At one time, Epsom salt, or magnesium sulphate, was part of a doctor's medical arsenal and commonly found in households. Some used it as a digestive remedy, but today if Epsom salt is not being used in the home garden, it is being used in bath water.
The University of Maryland Medical Center says a half-cup of Epsom salt added to a tub of warm water allows circulation to increase in the feet and relieves minor pain (see Reference 2).
Swelling and Inflammation
The Epsom Salt Council suggests magnesium is the key ingredient in reducing swelling and inflammation in joints and muscles (see Reference 3).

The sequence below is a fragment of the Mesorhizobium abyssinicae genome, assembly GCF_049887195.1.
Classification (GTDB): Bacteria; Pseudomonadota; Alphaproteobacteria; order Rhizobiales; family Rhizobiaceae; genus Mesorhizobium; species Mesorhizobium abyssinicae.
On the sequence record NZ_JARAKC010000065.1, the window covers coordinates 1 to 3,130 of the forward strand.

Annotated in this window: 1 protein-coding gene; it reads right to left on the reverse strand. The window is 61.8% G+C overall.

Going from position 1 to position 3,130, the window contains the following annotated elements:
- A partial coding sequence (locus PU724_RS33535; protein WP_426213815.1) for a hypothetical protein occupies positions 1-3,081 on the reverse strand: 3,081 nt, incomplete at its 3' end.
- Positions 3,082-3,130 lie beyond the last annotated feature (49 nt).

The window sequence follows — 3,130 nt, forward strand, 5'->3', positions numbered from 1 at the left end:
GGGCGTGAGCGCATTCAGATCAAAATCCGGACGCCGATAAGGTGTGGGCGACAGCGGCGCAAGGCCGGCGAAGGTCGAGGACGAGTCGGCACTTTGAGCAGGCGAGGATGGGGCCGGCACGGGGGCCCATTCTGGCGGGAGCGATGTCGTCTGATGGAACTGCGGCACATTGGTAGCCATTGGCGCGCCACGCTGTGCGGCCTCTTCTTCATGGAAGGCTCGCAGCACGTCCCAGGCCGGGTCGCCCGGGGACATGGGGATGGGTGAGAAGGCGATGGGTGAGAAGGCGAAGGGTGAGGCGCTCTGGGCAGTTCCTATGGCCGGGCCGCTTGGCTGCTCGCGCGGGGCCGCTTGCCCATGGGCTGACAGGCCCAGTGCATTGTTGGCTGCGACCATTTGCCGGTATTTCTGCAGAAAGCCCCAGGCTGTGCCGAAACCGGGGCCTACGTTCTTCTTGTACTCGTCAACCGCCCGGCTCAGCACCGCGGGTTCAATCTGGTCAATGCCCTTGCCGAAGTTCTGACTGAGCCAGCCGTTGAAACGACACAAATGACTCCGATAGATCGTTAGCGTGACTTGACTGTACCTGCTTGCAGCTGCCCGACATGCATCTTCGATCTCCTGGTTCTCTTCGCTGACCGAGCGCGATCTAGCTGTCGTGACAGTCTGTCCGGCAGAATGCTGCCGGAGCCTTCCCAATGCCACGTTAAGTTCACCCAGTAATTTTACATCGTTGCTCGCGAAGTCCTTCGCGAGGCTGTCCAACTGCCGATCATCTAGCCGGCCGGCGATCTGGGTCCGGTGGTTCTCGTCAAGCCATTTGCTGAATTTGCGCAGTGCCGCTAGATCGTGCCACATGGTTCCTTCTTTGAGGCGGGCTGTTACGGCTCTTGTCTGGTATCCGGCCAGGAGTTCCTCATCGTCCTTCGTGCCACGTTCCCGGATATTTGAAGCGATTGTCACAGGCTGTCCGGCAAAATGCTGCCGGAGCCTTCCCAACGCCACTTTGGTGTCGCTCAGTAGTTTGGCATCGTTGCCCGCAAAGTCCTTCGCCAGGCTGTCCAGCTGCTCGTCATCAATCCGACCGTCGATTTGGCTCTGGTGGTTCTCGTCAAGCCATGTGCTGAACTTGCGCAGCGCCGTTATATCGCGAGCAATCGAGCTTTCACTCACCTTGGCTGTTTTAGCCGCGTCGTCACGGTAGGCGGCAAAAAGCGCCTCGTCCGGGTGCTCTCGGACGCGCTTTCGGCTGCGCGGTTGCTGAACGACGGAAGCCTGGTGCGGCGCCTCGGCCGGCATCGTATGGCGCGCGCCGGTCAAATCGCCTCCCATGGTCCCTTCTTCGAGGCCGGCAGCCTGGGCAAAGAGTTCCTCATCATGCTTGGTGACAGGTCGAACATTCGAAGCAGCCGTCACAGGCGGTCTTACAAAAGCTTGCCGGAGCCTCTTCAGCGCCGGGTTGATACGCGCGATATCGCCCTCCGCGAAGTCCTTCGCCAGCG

For fungal infections, James Mahoney of the Department of Podiatric Medicine at the Des Moines University Clinic recommends an Epsom salt and cold water soak followed by application of an antifungal cream (see Reference 1).
After the Vandenbos procedure is done on the toes to remove excess skin, an Epsom salt and warm water soak is prescribed two days after the operation. Epsom salt assists in soaking away old dressings so that new dressings can be applied (see Reference 2).
The Department of Orthopaedics and Rehabilitation at the University of Rochester Medical Center warns diabetics or patients with dry or tender skin not to soak their feet in Epsom salt baths, which tend to dry out the skin (see Resource 1).